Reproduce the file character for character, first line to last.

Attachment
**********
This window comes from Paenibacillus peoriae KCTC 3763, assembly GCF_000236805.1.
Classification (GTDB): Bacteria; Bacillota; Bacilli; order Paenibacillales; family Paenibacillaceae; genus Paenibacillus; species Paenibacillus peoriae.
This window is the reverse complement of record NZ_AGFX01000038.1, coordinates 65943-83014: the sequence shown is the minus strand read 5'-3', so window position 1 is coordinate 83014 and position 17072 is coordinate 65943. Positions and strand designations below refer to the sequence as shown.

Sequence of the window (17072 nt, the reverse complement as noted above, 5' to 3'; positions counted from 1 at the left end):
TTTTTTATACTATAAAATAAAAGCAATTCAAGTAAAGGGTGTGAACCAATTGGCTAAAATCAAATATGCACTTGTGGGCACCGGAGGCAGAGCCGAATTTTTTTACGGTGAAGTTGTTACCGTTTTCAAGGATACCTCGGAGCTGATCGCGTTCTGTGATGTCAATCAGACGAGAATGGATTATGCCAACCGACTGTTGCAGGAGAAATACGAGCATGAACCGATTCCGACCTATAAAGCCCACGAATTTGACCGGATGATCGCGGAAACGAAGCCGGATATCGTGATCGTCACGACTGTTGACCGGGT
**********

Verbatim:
This window comes from Paenibacillus peoriae KCTC 3763, assembly GCF_000236805.1.
Classification (GTDB): Bacteria; Bacillota; Bacilli; order Paenibacillales; family Paenibacillaceae; genus Paenibacillus; species Paenibacillus peoriae.
This window is the reverse complement of record NZ_AGFX01000038.1, coordinates 65943-83014: the sequence shown is the minus strand read 5'-3', so window position 1 is coordinate 83014 and position 17072 is coordinate 65943. Positions and strand designations below refer to the sequence as shown.

Sequence of the window (17072 nt, the reverse complement as noted above, 5' to 3'; positions counted from 1 at the left end):
TTTTTTATACTATAAAATAAAAGCAATTCAAGTAAAGGGTGTGAACCAATTGGCTAAAATCAAATATGCACTTGTGGGCACCGGAGGCAGAGCCGAATTTTTTTACGGTGAAGTTGTTACCGTTTTCAAGGATACCTCGGAGCTGATCGCGTTCTGTGATGTCAATCAGACGAGAATGGATTATGCCAACCGACTGTTGCAGGAGAAATACGAGCATGAACCGATTCCGACCTATAAAGCCCACGAATTTGACCGGATGATCGCGGAAACGAAGCCGGATATCGTGATCGTCACGACTGTTGACCGGGT